Category: NetApp

Find duplicates in an given array in O(n) time and O(1) extra space.

Objec­tive: Given an array of inte­gers, find out dupli­cates in it. Exam­ple: int [] a = {4, 6, 2, 1, 2, 5}; Out­put: Array has dupli­cates : 2 int a [] = {1, 6, 5,…

Dynamic Programming — Highway Billboard Problem

Objec­tive:  Sup­pose you’re man­ag­ing con­struc­tion of bill­boards on the Rocky & Bull­win­kle Memo­r­ial High­way, a heav­ily trav­eled stretch of road that runs west-east for M miles. The pos­si­ble sites for bill­boards are given by…

Dynamic Programming — Longest Palindromic Subsequence

Objec­tive: Given a string, find a longest palin­dromic sub­se­quence in it. What is Longest Palin­dromic Sub­se­quence: A longest palin­dromic sub­se­quence is a sequence that appears in the same rel­a­tive order, but not nec­es­sar­ily contiguous(not substring)…

Dynamic Programming — Maximum Product Cutting Problem.

Objec­tive: Given a rope of length n meters, write an algo­rithm to cut the rope in such a way that prod­uct of dif­fer­ent lengths of rope is max­i­mum. At least one cut has to…

Generate Well Ordered Passwords of a Given Length K

Objec­tive: Gen­er­ate Well Ordered Pass­words of a Given Length K. Well ordered means that dig­its should be in increas­ing order in every gen­er­ated pass­word. Exam­ple: K = 7 1234567 1234568 1234569 1234578 1234579 1234589…

The Word Break Problem

Objec­tive : Given an string and a dic­tio­nary of words, find out if the input string can be bro­ken into a space-separated sequence of one or more dic­tio­nary words. Exam­ple: dic­tio­nary = [“I” , “have”,…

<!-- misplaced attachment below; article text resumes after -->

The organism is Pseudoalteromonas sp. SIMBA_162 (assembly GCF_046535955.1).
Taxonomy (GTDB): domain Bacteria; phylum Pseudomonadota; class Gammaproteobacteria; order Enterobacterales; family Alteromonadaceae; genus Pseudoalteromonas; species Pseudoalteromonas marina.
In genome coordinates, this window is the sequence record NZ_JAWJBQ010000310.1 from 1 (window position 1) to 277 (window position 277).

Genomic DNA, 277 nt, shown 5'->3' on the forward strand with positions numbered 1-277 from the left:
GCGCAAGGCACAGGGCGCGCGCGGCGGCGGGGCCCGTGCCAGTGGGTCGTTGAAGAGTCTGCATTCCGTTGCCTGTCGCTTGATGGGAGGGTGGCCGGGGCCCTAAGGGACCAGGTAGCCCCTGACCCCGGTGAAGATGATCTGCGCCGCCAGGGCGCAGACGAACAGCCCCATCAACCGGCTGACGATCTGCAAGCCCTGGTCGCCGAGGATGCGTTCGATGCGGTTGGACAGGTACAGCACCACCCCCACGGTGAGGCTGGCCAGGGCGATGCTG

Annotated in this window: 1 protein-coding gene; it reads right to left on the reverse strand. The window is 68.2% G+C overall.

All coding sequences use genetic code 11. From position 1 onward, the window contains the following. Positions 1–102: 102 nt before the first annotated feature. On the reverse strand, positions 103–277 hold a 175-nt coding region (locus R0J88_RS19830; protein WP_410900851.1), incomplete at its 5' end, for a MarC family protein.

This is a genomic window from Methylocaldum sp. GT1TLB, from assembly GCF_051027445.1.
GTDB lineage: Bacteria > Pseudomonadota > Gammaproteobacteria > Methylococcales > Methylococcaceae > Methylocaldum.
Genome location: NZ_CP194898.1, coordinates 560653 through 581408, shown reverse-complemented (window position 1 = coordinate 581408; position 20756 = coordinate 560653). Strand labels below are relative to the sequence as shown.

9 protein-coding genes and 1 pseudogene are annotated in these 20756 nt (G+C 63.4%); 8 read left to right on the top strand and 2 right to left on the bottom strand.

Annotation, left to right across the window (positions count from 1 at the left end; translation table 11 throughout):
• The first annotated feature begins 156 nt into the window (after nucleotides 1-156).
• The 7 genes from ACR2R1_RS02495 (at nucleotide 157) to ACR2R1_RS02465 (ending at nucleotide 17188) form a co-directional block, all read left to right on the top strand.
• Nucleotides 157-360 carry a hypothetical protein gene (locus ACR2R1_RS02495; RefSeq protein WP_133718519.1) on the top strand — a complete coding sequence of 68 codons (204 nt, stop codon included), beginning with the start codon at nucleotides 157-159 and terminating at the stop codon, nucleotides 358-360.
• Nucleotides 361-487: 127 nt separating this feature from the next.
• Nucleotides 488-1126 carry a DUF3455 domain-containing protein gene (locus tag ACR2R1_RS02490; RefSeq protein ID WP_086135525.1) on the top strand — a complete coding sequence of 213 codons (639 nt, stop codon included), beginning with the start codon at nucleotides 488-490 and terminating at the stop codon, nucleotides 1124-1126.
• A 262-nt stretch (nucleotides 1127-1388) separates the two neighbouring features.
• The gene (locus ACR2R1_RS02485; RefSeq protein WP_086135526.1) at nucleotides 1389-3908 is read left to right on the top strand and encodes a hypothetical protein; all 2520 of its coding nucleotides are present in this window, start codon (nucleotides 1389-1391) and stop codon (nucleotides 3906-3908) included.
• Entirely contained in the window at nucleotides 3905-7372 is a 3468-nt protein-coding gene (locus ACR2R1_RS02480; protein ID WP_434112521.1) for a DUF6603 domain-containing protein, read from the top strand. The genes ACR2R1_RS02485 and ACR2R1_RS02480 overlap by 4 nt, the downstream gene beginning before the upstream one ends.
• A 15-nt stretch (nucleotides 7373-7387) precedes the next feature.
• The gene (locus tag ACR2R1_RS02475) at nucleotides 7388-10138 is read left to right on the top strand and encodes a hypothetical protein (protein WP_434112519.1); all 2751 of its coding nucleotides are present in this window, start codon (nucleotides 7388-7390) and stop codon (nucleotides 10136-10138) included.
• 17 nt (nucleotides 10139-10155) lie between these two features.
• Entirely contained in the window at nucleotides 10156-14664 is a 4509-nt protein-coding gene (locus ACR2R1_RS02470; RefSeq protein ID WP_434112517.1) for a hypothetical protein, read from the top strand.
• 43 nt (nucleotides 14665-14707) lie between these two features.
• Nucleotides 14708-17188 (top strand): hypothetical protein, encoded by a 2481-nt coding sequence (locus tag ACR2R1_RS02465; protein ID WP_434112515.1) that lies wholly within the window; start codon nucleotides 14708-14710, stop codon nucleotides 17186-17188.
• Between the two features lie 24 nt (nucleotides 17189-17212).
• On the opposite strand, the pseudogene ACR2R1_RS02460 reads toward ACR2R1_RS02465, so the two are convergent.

Backtracking — Knight’s Tour Problem

Objec­tive : A knight’s tour is a sequence of moves of a knight on a chess­board such that the knight vis­its every square only once. If the knight ends on a square that is…

Dynamic Programming — Minimum Coin Change Problem

Objec­tive: Given a amount ‘A’ and n coins,   v1<v2<v3<.….……<vn . Write a pro­gram to find out min­i­mum num­bers of coins required to make the change for the amount ‘A’. Exam­ple: Amount: 5 Coins []…

Objec­tive: Reverse The Dou­bly Linked List. Example:

Print All The Nodes Which are X distance from the Given Node

Objec­tive: — Given Binary Tree, Print All The Nodes Which are X dis­tance from the Given Node. Exam­ple : Appraoch: Quite Tricky solu­tion, i will explain using the exam­ple given in the picture.

Print the Vertical Sum in binary Tree .

Objec­tive: — Given a binary tree, print it in ver­ti­cal order sum What is Ver­ti­cal Order Sum as you can see in the exam­ple above, [4],[2], [12],[3],[7] are the ver­ti­cal order sum of the given binary…

Print the Binary Tree in Vertical Order Path.

Objec­tive: — Given a binary tree, print it in ver­ti­cal order path. What is Ver­ti­cal Order as you can see in the exam­ple above, [4],[2], [1,5,6],[3],[7] are the ver­i­cal order of the given binary tree. Approach:

Find Intersection Point in Two Linked List

Objec­tive: Given Two linked list, check whether both list inter­sect each other, if yes then find the start­ing node of the inter­sec­tion. Inter­sec­tion point means end of one linked list is linked with some…